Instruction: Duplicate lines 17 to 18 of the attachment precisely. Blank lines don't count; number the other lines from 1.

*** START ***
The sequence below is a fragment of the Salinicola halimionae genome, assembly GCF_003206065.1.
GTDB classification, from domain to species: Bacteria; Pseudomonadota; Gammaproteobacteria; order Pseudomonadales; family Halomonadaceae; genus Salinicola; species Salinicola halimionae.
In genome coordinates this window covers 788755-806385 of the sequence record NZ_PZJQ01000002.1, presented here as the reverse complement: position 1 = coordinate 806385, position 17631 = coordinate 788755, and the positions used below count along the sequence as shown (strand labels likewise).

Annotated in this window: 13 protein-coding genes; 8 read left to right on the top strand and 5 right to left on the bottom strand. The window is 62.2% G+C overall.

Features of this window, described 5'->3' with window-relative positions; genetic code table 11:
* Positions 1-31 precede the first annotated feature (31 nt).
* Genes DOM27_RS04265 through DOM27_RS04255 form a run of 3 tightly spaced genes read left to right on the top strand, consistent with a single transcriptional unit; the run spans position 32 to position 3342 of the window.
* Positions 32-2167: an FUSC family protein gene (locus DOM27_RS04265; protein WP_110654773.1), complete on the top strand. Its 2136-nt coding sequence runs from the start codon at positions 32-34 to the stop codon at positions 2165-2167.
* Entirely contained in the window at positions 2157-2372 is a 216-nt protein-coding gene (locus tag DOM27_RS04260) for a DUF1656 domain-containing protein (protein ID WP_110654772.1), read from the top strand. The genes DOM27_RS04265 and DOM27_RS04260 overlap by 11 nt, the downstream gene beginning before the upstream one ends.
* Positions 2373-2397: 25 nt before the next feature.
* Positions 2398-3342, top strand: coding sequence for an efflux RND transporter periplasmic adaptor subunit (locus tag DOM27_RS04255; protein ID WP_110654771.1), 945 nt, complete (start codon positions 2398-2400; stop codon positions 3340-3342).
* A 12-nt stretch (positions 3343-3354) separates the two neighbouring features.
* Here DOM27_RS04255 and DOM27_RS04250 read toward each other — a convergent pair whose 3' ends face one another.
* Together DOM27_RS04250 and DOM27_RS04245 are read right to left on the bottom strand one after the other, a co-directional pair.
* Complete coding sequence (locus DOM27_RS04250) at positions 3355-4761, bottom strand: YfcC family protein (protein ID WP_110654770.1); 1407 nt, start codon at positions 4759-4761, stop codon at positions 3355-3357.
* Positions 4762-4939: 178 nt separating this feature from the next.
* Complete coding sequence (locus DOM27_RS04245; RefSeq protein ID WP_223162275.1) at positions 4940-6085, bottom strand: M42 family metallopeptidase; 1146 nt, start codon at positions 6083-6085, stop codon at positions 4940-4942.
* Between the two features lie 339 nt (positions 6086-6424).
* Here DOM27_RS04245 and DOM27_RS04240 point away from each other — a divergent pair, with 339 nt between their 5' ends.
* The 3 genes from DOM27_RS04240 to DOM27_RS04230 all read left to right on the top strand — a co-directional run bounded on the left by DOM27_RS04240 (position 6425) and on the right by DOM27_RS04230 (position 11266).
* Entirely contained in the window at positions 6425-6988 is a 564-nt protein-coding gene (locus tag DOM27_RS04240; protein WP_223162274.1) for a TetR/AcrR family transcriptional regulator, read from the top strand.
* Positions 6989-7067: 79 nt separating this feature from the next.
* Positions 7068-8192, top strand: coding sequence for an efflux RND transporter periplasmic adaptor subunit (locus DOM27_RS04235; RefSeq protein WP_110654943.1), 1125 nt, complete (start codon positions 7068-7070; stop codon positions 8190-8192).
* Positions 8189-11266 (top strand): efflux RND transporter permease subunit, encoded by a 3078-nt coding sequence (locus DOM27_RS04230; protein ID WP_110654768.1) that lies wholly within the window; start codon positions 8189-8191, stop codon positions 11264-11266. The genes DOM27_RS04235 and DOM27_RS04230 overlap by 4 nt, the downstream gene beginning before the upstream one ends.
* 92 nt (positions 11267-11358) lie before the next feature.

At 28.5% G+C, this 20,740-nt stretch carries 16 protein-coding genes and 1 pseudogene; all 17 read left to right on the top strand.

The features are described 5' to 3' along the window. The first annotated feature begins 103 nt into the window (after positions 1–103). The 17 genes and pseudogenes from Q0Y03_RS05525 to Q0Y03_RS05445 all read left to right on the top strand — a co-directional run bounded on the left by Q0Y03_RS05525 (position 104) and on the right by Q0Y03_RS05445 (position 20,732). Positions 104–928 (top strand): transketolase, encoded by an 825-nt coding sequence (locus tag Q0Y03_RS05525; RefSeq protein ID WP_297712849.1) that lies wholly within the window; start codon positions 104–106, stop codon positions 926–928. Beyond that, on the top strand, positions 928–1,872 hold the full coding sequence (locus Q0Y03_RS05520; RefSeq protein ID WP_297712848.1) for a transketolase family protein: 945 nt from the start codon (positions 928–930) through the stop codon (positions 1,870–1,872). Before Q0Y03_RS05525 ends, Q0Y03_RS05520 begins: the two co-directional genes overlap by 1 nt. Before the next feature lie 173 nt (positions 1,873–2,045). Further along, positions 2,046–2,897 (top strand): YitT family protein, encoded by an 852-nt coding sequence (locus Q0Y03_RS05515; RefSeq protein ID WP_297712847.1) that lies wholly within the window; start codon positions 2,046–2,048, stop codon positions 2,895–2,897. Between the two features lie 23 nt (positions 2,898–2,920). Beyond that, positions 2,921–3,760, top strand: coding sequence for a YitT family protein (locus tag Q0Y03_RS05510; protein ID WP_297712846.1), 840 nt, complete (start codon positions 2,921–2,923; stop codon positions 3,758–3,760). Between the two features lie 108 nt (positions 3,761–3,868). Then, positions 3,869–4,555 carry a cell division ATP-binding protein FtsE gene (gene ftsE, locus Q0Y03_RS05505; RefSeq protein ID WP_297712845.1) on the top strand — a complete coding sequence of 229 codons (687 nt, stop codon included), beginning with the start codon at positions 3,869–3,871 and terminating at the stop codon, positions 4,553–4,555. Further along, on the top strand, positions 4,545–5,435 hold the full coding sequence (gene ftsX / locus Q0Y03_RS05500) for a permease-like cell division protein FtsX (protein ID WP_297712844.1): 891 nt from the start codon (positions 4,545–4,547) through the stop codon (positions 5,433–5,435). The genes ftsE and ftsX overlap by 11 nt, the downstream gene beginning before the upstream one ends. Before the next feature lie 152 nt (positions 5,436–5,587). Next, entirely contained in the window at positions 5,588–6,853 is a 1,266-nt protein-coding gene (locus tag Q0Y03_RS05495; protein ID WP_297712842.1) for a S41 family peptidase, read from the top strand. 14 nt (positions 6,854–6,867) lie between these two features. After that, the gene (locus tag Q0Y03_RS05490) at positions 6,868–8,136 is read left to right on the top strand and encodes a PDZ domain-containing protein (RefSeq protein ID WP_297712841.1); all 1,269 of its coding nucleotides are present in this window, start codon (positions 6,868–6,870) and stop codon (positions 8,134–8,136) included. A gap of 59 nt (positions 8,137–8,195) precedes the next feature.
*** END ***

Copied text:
* Complete coding sequence (locus DOM27_RS04245; RefSeq protein ID WP_223162275.1) at positions 4940-6085, bottom strand: M42 family metallopeptidase; 1146 nt, start codon at positions 6083-6085, stop codon at positions 4940-4942.
* Between the two features lie 339 nt (positions 6086-6424).